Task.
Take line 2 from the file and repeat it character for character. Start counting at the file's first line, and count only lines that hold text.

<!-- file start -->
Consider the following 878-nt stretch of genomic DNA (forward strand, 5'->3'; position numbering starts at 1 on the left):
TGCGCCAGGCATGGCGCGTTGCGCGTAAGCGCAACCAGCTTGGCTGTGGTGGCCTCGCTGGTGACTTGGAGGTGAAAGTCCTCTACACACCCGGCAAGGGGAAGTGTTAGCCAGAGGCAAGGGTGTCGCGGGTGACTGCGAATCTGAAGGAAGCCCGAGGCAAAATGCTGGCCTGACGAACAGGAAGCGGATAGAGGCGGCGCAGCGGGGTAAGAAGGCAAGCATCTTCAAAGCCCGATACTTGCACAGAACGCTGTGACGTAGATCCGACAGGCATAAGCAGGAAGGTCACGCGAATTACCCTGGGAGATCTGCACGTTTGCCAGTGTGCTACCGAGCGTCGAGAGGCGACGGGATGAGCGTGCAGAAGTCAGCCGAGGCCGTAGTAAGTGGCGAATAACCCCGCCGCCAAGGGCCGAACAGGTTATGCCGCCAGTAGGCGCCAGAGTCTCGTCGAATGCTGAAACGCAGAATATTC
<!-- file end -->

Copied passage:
TGCGCCAGGCATGGCGCGTTGCGCGTAAGCGCAACCAGCTTGGCTGTGGTGGCCTCGCTGGTGACTTGGAGGTGAAAGTCCTCTACACACCCGGCAAGGGGAAGTGTTAGCCAGAGGCAAGGGTGTCGCGGGTGACTGCGAATCTGAAGGAAGCCCGAGGCAAAATGCTGGCCTGACGAACAGGAAGCGGATAGAGGCGGCGCAGCGGGGTAAGAAGGCAAGCATCTTCAAAGCCCGATACTTGCACAGAACGCTGTGACGTAGATCCGACAGGCATAAGCAGGAAGGTCACGCGAATTACCCTGGGAGATCTGCACGTTTGCCAGTGTGCTACCGAGCGTCGAGAGGCGACGGGATGAGCGTGCAGAAGTCAGCCGAGGCCGTAGTAAGTGGCGAATAACCCCGCCGCCAAGGGCCGAACAGGTTATGCCGCCAGTAGGCGCCAGAGTCTCGTCGAATGCTGAAACGCAGAATATTC